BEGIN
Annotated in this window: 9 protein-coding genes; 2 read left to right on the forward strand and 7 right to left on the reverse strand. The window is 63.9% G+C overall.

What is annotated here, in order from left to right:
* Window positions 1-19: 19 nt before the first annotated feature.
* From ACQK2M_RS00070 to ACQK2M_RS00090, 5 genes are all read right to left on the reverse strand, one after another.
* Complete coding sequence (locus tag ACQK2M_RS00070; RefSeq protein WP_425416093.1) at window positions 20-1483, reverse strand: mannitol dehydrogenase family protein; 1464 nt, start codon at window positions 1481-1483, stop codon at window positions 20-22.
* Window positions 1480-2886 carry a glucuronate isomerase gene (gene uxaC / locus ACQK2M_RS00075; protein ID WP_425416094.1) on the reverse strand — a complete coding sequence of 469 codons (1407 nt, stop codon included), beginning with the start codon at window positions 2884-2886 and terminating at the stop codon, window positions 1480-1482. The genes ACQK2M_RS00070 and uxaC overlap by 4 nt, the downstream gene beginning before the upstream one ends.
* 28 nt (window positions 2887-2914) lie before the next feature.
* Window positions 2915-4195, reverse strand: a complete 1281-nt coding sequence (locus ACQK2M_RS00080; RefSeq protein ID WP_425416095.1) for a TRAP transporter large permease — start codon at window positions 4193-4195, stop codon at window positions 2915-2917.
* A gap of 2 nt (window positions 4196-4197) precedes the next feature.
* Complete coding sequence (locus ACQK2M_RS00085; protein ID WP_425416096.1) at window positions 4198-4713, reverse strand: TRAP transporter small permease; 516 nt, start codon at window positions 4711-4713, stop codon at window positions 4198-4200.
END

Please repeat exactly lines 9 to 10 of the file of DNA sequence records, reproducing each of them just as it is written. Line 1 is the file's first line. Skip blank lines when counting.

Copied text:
* A gap of 2 nt (window positions 4196-4197) precedes the next feature.
* Complete coding sequence (locus ACQK2M_RS00085; protein ID WP_425416096.1) at window positions 4198-4713, reverse strand: TRAP transporter small permease; 516 nt, start codon at window positions 4711-4713, stop codon at window positions 4198-4200.